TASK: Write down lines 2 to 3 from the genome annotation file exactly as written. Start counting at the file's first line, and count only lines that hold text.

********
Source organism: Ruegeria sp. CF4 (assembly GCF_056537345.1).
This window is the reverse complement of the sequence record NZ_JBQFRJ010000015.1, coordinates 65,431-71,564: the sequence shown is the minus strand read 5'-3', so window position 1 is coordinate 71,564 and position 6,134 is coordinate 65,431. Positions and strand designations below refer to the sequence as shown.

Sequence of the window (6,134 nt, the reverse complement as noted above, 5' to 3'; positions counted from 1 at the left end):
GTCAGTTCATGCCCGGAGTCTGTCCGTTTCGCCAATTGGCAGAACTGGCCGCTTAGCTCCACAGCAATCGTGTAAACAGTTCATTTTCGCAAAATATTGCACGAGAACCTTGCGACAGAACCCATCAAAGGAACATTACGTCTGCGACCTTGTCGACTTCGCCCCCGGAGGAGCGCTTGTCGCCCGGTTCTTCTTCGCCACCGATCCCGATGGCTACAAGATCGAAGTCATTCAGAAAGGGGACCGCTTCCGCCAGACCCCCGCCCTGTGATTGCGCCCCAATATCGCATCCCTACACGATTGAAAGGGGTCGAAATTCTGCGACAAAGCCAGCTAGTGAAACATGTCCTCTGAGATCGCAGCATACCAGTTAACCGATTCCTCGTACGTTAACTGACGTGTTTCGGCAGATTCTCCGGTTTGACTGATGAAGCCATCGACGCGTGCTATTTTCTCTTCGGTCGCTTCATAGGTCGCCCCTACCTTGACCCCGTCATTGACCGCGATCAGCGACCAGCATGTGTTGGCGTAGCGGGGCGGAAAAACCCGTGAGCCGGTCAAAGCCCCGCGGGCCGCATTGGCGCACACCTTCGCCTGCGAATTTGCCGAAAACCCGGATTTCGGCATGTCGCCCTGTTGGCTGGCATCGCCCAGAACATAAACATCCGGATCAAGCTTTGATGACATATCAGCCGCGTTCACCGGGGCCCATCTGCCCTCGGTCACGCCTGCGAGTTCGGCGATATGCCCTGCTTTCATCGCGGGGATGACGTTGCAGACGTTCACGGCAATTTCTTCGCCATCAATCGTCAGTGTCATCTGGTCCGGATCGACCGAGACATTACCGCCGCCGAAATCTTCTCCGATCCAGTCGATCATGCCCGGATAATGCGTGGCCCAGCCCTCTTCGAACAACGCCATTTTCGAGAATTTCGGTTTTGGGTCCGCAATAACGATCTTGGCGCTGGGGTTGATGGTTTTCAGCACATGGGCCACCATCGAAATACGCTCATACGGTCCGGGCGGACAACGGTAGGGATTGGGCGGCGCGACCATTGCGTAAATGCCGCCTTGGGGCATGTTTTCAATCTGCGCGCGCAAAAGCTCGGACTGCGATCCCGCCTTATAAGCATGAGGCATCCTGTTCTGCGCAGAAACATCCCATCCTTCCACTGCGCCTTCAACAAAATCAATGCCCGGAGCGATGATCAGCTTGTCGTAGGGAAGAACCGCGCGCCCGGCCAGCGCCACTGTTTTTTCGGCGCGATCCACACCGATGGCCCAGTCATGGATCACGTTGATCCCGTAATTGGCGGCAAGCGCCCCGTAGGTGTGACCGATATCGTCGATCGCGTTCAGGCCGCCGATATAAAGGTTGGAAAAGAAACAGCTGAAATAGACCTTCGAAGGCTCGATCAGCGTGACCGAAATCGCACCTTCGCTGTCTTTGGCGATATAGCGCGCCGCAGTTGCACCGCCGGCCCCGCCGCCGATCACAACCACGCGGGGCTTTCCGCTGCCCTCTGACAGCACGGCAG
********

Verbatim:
This window is the reverse complement of the sequence record NZ_JBQFRJ010000015.1, coordinates 65,431-71,564: the sequence shown is the minus strand read 5'-3', so window position 1 is coordinate 71,564 and position 6,134 is coordinate 65,431. Positions and strand designations below refer to the sequence as shown.

Sequence of the window (6,134 nt, the reverse complement as noted above, 5' to 3'; positions counted from 1 at the left end):